Renaissance, Reformation, and Age of Exploration
January 1347
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January 1 (Sunday)  
Bubonic Plague

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The Black Plague killed about 1.5 million people from the total 4 million in Europe in that time. Since there was no medical knowledge about the disease, there was no way of stopping it from spreading and killing most of the population.

January 1419
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January 1 (Friday)  
Prince Henry the Navigator

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In 1419, Henry founded a navigation school on the southwestern coast of Portugal. Mapmakers, instrument makers, shipbuilders, scientists, and sea captains gathered there to perfect their trade. Henry has the dubious distinction of being a founder of the Atlantic slave trade. He sponsored Nuno Tristao’s exploration of the African coast, and Antao Goncalves’s hunting expedition there in 1441. The two men captured several Africans and brought them back to Portugal. One of the captured men, a chief, negotiated his own return to Africa, promising in exchange to provide the Portuguese with more Africans. Within a few years, Portugal was deeply involved in the slave trade.

January 1428
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January 1 (Tuesday)  
Siege of Orleans

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The Siege of Orléans (1428–1429) marked a turning point in the Hundred Years' War between France and England. This was Joan of Arc's first major military victory and the first major French success to follow the crushing defeat at Agincourt in 1415.

January 1445
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January 1 (Wednesday)  
Johann Gutenberg Invents Printing Press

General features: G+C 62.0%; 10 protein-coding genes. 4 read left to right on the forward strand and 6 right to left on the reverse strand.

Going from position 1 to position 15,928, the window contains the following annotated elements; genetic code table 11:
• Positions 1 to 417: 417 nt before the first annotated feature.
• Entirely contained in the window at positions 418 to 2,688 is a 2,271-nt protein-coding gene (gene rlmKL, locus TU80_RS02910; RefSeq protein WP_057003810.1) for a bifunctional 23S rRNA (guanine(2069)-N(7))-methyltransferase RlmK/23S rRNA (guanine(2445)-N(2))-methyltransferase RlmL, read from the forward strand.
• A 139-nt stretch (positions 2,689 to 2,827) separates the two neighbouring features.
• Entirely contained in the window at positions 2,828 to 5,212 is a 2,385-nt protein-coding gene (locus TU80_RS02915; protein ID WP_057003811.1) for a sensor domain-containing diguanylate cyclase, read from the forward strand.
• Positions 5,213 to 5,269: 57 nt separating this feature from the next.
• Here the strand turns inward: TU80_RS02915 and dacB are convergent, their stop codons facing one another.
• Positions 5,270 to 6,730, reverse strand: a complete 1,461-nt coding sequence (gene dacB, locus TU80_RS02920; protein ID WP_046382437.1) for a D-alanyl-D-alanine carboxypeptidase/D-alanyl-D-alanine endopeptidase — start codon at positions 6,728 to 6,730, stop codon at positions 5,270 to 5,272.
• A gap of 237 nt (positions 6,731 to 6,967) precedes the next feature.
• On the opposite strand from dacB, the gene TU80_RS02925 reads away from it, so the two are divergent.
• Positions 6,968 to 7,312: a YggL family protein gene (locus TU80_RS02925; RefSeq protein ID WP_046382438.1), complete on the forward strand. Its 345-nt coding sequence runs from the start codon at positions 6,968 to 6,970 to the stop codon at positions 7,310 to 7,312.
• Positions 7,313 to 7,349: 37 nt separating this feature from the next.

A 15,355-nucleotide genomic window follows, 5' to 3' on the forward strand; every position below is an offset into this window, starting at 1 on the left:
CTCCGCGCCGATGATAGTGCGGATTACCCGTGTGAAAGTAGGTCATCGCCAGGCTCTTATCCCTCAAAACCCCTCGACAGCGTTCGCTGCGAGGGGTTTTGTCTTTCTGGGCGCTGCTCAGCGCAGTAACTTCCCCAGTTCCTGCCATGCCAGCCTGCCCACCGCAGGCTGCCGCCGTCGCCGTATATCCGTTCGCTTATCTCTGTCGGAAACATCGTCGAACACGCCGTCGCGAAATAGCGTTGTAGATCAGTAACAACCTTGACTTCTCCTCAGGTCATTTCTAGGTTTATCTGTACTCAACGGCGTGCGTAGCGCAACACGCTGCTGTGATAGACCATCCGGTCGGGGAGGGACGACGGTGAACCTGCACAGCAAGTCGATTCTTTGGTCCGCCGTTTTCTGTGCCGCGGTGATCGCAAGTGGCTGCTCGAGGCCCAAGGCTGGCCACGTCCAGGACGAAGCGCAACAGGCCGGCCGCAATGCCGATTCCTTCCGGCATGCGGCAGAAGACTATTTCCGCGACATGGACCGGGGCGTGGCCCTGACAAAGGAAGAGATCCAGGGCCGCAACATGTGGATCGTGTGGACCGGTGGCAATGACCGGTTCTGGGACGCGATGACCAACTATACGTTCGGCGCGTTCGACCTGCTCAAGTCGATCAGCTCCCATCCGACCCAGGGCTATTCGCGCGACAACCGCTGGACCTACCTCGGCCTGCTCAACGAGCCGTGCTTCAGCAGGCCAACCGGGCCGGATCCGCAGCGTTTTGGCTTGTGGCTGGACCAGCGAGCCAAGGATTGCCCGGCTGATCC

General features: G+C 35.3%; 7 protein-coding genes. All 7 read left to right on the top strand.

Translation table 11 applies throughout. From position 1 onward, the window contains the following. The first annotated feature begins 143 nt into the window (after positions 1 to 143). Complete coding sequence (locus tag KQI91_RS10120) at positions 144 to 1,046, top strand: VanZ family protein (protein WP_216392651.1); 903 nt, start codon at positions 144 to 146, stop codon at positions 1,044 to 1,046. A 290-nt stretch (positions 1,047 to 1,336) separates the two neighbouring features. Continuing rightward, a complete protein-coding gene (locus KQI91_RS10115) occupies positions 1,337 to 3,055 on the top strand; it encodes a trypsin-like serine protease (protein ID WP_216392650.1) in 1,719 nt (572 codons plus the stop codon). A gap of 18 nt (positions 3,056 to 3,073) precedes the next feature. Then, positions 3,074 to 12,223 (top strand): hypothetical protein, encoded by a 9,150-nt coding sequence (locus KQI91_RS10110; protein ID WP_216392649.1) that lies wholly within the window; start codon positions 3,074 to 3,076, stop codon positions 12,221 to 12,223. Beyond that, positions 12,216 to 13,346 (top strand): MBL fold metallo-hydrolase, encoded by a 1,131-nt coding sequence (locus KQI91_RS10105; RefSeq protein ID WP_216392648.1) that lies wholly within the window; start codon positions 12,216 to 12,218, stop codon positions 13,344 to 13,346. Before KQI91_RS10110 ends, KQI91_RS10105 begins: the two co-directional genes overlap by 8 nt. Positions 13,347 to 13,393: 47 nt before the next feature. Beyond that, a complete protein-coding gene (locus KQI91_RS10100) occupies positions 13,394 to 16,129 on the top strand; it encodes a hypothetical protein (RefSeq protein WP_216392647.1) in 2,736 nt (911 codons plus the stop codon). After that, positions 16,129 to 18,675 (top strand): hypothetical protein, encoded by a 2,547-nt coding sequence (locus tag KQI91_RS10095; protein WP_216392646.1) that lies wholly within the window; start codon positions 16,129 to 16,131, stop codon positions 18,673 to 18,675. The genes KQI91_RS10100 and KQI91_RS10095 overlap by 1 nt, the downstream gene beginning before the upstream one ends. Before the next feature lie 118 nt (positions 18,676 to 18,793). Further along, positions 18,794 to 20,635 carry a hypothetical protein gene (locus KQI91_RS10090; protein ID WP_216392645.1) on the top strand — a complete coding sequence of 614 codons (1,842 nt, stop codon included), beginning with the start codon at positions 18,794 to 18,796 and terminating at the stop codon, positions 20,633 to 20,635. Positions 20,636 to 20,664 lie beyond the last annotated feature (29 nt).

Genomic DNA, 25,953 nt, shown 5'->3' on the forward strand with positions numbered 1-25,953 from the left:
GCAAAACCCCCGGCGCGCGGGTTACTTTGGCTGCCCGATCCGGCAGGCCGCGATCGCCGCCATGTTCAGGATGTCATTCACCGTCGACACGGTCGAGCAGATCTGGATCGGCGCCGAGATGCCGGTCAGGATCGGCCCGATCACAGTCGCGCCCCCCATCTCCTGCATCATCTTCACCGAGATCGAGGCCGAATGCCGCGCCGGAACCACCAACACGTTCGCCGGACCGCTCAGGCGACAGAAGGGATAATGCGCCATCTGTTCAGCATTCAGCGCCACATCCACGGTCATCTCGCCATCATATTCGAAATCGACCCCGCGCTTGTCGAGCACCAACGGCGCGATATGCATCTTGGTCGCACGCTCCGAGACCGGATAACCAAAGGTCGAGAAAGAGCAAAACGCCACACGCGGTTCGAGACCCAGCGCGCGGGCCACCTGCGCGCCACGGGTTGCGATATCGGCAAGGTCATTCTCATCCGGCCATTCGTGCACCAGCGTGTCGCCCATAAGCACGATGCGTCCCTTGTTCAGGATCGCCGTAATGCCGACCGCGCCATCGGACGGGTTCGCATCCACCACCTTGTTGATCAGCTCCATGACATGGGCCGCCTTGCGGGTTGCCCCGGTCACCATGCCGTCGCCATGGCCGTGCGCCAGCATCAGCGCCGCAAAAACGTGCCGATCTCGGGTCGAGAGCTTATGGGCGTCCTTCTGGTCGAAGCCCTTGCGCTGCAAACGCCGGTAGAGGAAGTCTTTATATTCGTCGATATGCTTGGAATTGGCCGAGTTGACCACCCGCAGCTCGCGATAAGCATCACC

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The creation of this invention started the Printing Revolution and and is widely regarded as the most important event of the modern period. It had a key role in the Renaissance period. Reformation, the Age of Enlightenment and the Scientific Revolution and laid the material basis for the modern knowledge-based economy and the spread of learning to the masses.

January 1452
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January 1 (Thursday)  
Leonardo Da Vinci is Born

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Leonardo Da Vinci was a painter, architect, inventor, and student of all things scientific. His natural genius crossed so many disciplines that he epitomized the term “Renaissance man.” Today he remains best known for his art, including two paintings that remain among the world’s most famous and admired, Mona Lisa and The Last Supper. Art, da Vinci believed, was indisputably connected with science and nature. Largely self-educated, he filled dozens of secret notebooks with inventions, observations and theories about pursuits from aeronautics to anatomy.

January 1469
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January 1 (Friday)  
Niccolo Machiavelli

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Italian diplomat Niccolò Machiavelli is best known for writing The Prince, a handbook for unscrupulous politicians that inspired the term "Machiavellian" and established its author as the "father of modern political theory."

January 1483
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January 1 (Monday)  
Martin Luther

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Born in Germany in 1483, Martin Luther became one of the most influential figures in Christian history when he began the Protestant Reformation in the 16th century. He called into question some of the basic tenets of Roman Catholicism, and his followers soon split from the Roman Catholic Church to begin the Protestant tradition.

August 1488
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August 1 (Wednesday)  
Bartolomeu Dias